Release Date: Sep 23, 2016
Record label: Sub Pop
Genre(s): Pop/Rock, Alternative/Indie Rock, Indie Rock
When a band makes the jump to working with a significantly larger record label than they have previously, it’s easy to wonder - or even worry - about what change this move will bring the band’s music. It’s the age-old dilemma that countless musicians have faced to widely varying results over the years, whether increased exposure and support will force them to relinquish a level of creative control. In the case of Purchase, New York lo-fi rock band, LVL UP, the worry would be that in moving to the indie behemoth Sub Pop Records for their third album, Return to Love, that their eclectic and jarring brand of fuzzed-out rock would be smoothed out into something more straightforward, more accessible, more predictable.
LVL UP in an anachronistic sense are heirs poised to inherit Sub Pop's "Shins mantle," a classic pop act overlapping into the Venn diagram of commercialism. But today, they're vying for a slice of pie rendered sliver narrow by the copious breadth of albums. Unfortunate, as Return to Love exhibits a surfeit of hooks, stuffed to the gills with sublime melodic instincts.
Anyone mourning the oft-declared demise of indie rock might want to tilt their ears towards LVL UP. From an opening hymn to creativity (seemingly equating inspiration with profound and/or religious experience) to its closing sludgey drones, the New York noiseniks' third full-length offering is a simultaneous exploration and celebration of the genre’s most addictive qualities. Even at the midpoint meltdown of Pain’s insistent fuzz-mangling, it's all sumptuously glazed with a thick veneer of moreish melody and buzzing hooks.
The release of New York indie rock quartet LVL UP’s latest album Return to Love hinged on an ultimatum. After years toiling as linchpins in the city’s DIY scene, playing in a half dozen other scummy pop acts, and with half of the band running the small but influential label Double Double Whammy, they decided that they'd had enough. The rock project that Dave Benton and Mike Caridi launched with their college buds—drummer Greg Rutkin and bassist/singer Nick Corbo—would either have to get good enough to draw the attention of a bigger indie label (“Sub Pop, Merge, or Matador,” they said in a recent interview) or call it quits entirely.
After two albums that established them as pretty solid practitioners of indie rock done straight '90s style, LVL UP made the big jump to Sub Pop for their third record, Return to Love. To be on the same label as Eric's Trip must be a good feeling for the New York foursome. They also could have been on early-'90s-era Matador due to their debt to Pavement, Up Records because of their similarities to Built to Spill, or really any label that liked to release fuzzy, home-cooked albums by scruffy college-aged kids who were able to balance a love of noise and melody.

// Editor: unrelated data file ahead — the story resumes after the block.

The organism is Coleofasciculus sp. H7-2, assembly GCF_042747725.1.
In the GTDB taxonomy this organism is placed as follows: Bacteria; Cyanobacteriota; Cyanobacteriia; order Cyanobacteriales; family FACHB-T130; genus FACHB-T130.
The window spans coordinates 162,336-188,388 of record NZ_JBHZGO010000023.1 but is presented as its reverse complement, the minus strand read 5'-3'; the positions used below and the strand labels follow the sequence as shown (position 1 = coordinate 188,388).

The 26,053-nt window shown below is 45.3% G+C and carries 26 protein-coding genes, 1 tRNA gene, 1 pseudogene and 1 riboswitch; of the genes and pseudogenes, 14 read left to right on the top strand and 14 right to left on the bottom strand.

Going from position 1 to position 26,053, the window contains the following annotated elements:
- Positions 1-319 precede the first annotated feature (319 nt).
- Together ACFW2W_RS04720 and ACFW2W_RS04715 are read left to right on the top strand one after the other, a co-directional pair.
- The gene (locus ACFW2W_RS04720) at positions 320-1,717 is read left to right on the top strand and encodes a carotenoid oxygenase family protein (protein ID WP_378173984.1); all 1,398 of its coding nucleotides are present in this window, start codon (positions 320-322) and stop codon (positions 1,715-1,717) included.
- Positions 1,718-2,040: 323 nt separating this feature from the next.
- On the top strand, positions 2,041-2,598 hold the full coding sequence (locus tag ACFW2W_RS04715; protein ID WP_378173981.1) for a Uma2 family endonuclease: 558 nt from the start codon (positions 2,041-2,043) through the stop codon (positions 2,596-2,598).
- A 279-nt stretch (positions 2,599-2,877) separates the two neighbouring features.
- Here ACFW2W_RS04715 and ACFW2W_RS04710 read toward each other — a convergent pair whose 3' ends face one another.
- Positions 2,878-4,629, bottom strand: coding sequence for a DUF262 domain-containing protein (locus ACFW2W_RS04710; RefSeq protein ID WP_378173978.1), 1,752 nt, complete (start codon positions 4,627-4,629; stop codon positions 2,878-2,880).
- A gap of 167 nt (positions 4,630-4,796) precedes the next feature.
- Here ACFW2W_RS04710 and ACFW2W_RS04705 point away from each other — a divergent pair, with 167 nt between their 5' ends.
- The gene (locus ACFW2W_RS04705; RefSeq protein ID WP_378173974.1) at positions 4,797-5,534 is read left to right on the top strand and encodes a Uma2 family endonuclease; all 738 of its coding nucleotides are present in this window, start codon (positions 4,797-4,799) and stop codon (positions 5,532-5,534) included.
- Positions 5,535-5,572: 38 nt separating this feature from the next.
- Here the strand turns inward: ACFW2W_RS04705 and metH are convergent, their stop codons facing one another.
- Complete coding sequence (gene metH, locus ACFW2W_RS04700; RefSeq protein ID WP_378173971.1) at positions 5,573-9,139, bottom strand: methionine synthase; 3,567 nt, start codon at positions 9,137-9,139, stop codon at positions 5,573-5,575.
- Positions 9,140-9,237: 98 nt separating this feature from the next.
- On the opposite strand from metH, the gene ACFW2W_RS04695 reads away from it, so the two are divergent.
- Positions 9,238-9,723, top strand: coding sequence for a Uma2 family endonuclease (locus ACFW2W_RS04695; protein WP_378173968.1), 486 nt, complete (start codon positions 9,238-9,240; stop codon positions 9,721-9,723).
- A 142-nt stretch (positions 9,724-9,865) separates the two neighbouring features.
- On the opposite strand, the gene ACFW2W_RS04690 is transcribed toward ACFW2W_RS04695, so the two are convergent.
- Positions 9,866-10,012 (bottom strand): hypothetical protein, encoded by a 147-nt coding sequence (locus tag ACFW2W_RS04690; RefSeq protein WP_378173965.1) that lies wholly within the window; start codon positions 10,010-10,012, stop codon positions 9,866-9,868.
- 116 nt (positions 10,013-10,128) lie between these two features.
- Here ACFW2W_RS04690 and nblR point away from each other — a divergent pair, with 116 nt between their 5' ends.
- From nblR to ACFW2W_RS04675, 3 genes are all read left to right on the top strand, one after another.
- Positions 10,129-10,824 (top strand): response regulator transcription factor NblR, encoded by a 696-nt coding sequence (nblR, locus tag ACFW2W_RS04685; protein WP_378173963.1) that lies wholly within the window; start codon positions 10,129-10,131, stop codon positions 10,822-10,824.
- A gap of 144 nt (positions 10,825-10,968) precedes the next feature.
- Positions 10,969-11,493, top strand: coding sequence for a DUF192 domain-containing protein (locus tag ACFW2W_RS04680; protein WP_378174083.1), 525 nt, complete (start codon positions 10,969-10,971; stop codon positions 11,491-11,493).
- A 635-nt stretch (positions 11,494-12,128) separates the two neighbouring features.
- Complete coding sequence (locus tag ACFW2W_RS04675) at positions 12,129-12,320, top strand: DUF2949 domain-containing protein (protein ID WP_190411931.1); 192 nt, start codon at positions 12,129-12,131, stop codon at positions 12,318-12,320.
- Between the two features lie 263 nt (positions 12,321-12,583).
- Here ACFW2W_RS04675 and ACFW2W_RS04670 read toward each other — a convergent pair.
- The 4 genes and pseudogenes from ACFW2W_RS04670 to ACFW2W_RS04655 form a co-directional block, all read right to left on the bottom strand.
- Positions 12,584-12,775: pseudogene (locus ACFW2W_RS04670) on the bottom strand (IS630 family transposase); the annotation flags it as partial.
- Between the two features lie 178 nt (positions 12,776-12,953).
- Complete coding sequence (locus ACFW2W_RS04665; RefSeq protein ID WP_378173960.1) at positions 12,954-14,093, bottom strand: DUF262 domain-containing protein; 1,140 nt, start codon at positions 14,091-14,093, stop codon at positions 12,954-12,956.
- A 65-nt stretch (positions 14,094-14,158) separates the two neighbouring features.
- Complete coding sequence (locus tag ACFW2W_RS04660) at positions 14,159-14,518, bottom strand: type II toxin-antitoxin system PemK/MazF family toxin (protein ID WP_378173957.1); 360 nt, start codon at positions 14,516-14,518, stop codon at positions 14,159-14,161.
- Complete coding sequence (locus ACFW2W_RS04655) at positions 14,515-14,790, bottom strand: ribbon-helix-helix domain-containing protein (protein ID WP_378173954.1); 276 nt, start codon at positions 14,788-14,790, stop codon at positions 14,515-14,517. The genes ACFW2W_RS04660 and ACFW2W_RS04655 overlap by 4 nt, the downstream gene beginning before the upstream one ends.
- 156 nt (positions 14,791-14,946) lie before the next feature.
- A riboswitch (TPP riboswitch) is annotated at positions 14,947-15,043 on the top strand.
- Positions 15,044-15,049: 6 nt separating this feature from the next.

Lvl Up are a quartet of Brooklyn dudes with their own style of exuberant guitars-are-go momentum. They've put out an impressive pile of recordings on their own Double Double Whammy label, but their fantastic third album (and Sub Pop debut) Return To Love is a real head-spinning breakthrough – full of scruffily dazed romanticism, weirdly pastoral even though there's plenty of urban grime in their fuzz pedals. Their sound might evoke Nineties bands like Built To Spill, Sebadoh or Neutral Milk Hotel, but with three singer-songwriters on the case, Lvl Up hit grandly emotional highs whether they're singing deadpan odes to spooky girls ("The Closing Door") or cosmic mysteries ("Hidden Driver") or both ("Spirit Was").
New York’s LVL UP crash into their third album - and first on the legendary Sub Pop - wearing influences proudly on their sleeve. ‘Return to Love’’s opening track ‘Hidden Driver’ vividly recalls the likes of Neutral Milk Hotel and The Microphones, noted as some of the band’s major inspirations. But following that, it’s a work that branches out into a much more varied range of styles, not threatening to enter pastiche territory.
Do you believe in God? Are there moments where you aren’t at least a little convinced that the thump in your chest isn’t guided by some cosmic purpose? On their third album and official Sub Pop debut, LVL UP ask about the divine, angelic aspects of their own inspiration, as the guys draw close the spiritual qualities of the transcendent world around them. Now five years into their existence and knee-deep in the shaky tumult of their twenties, the four-piece find themselves falling out of friendships, rolling on through spats of depression, and cobbling together 10 fuzz-drenched tracks that, beneath all else, unite the voices of the four members into the sound and feeling of a cohesive, symbiotic whole. Passing the mic between bandmates, Mike Caridi, Dave Benton, and Nick Corbo each contribute vocal lines, eased together with a rich lo-fi that even major label shareholders can’t seem to smooth.
LVL UP occupies a strange space in the current indie-rock landscape—as much as the term indie rock means anything anymore. Half the band runs Double Double Whammy Records, the label responsible for Mitski’s Bury Me At Makeout Creek, Eskimeaux’s O.K., and Frankie Cosmos’ Zentropy, records that helped launch some of the buzziest young bands around. LVL UP has garnered that same attention, even if it’s always on the verge of breaking up.